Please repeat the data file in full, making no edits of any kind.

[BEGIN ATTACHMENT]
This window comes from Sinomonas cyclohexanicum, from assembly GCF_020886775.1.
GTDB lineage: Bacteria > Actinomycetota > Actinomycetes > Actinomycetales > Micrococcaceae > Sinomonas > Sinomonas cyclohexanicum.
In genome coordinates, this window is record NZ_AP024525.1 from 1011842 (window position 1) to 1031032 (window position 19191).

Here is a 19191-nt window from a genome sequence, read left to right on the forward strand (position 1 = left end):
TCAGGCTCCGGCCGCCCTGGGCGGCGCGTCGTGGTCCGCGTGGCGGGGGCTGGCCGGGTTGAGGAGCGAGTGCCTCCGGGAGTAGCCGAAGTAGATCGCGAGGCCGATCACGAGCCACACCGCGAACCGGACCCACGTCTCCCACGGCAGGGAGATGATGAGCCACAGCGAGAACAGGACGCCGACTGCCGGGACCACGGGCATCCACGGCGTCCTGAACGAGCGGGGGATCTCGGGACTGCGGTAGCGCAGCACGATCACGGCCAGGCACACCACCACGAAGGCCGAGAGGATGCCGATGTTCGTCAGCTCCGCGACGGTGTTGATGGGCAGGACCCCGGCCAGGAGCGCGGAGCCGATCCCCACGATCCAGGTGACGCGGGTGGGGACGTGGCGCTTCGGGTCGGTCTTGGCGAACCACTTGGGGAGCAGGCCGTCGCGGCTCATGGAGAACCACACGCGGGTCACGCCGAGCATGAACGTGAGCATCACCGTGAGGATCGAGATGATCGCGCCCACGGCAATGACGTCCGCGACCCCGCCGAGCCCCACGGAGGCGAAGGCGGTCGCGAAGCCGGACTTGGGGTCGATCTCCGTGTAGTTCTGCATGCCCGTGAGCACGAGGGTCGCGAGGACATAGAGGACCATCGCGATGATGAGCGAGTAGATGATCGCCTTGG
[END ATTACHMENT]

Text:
This window comes from Sinomonas cyclohexanicum, from assembly GCF_020886775.1.
GTDB lineage: Bacteria > Actinomycetota > Actinomycetes > Actinomycetales > Micrococcaceae > Sinomonas > Sinomonas cyclohexanicum.
In genome coordinates, this window is record NZ_AP024525.1 from 1011842 (window position 1) to 1031032 (window position 19191).

Here is a 19191-nt window from a genome sequence, read left to right on the forward strand (position 1 = left end):
TCAGGCTCCGGCCGCCCTGGGCGGCGCGTCGTGGTCCGCGTGGCGGGGGCTGGCCGGGTTGAGGAGCGAGTGCCTCCGGGAGTAGCCGAAGTAGATCGCGAGGCCGATCACGAGCCACACCGCGAACCGGACCCACGTCTCCCACGGCAGGGAGATGATGAGCCACAGCGAGAACAGGACGCCGACTGCCGGGACCACGGGCATCCACGGCGTCCTGAACGAGCGGGGGATCTCGGGACTGCGGTAGCGCAGCACGATCACGGCCAGGCACACCACCACGAAGGCCGAGAGGATGCCGATGTTCGTCAGCTCCGCGACGGTGTTGATGGGCAGGACCCCGGCCAGGAGCGCGGAGCCGATCCCCACGATCCAGGTGACGCGGGTGGGGACGTGGCGCTTCGGGTCGGTCTTGGCGAACCACTTGGGGAGCAGGCCGTCGCGGCTCATGGAGAACCACACGCGGGTCACGCCGAGCATGAACGTGAGCATCACCGTGAGGATCGAGATGATCGCGCCCACGGCAATGACGTCCGCGACCCCGCCGAGCCCCACGGAGGCGAAGGCGGTCGCGAAGCCGGACTTGGGGTCGATCTCCGTGTAGTTCTGCATGCCCGTGAGCACGAGGGTCGCGAGGACATAGAGGACCATCGCGATGATGAGCGAGTAGATGATCGCCTTGG